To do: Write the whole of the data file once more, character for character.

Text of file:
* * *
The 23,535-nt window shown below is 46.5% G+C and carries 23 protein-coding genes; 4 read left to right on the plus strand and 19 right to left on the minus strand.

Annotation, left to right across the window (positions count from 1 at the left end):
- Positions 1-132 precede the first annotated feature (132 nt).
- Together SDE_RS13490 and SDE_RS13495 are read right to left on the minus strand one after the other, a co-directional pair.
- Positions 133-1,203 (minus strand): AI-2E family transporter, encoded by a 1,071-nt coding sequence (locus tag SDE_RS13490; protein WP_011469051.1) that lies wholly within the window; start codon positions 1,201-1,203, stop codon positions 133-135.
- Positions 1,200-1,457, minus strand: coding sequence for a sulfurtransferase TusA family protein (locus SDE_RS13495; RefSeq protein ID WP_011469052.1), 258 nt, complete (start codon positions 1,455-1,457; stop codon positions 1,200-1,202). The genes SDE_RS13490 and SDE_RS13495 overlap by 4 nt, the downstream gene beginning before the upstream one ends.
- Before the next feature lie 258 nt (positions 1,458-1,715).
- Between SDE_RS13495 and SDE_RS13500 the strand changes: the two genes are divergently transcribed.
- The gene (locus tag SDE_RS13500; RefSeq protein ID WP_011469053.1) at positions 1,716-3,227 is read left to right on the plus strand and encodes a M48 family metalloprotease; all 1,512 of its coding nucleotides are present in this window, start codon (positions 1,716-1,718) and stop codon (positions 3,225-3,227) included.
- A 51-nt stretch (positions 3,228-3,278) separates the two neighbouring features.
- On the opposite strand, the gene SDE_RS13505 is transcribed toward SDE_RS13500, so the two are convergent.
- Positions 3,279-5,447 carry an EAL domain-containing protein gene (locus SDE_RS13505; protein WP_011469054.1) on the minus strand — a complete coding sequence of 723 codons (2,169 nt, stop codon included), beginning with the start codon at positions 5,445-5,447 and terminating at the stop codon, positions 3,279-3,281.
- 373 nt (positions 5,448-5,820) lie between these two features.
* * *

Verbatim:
The 23,535-nt window shown below is 46.5% G+C and carries 23 protein-coding genes; 4 read left to right on the plus strand and 19 right to left on the minus strand.

Annotation, left to right across the window (positions count from 1 at the left end):
- Positions 1-132 precede the first annotated feature (132 nt).
- Together SDE_RS13490 and SDE_RS13495 are read right to left on the minus strand one after the other, a co-directional pair.
- Positions 133-1,203 (minus strand): AI-2E family transporter, encoded by a 1,071-nt coding sequence (locus tag SDE_RS13490; protein WP_011469051.1) that lies wholly within the window; start codon positions 1,201-1,203, stop codon positions 133-135.
- Positions 1,200-1,457, minus strand: coding sequence for a sulfurtransferase TusA family protein (locus SDE_RS13495; RefSeq protein ID WP_011469052.1), 258 nt, complete (start codon positions 1,455-1,457; stop codon positions 1,200-1,202). The genes SDE_RS13490 and SDE_RS13495 overlap by 4 nt, the downstream gene beginning before the upstream one ends.
- Before the next feature lie 258 nt (positions 1,458-1,715).
- Between SDE_RS13495 and SDE_RS13500 the strand changes: the two genes are divergently transcribed.
- The gene (locus tag SDE_RS13500; RefSeq protein ID WP_011469053.1) at positions 1,716-3,227 is read left to right on the plus strand and encodes a M48 family metalloprotease; all 1,512 of its coding nucleotides are present in this window, start codon (positions 1,716-1,718) and stop codon (positions 3,225-3,227) included.
- A 51-nt stretch (positions 3,228-3,278) separates the two neighbouring features.
- On the opposite strand, the gene SDE_RS13505 is transcribed toward SDE_RS13500, so the two are convergent.
- Positions 3,279-5,447 carry an EAL domain-containing protein gene (locus SDE_RS13505; protein WP_011469054.1) on the minus strand — a complete coding sequence of 723 codons (2,169 nt, stop codon included), beginning with the start codon at positions 5,445-5,447 and terminating at the stop codon, positions 3,279-3,281.
- 373 nt (positions 5,448-5,820) lie between these two features.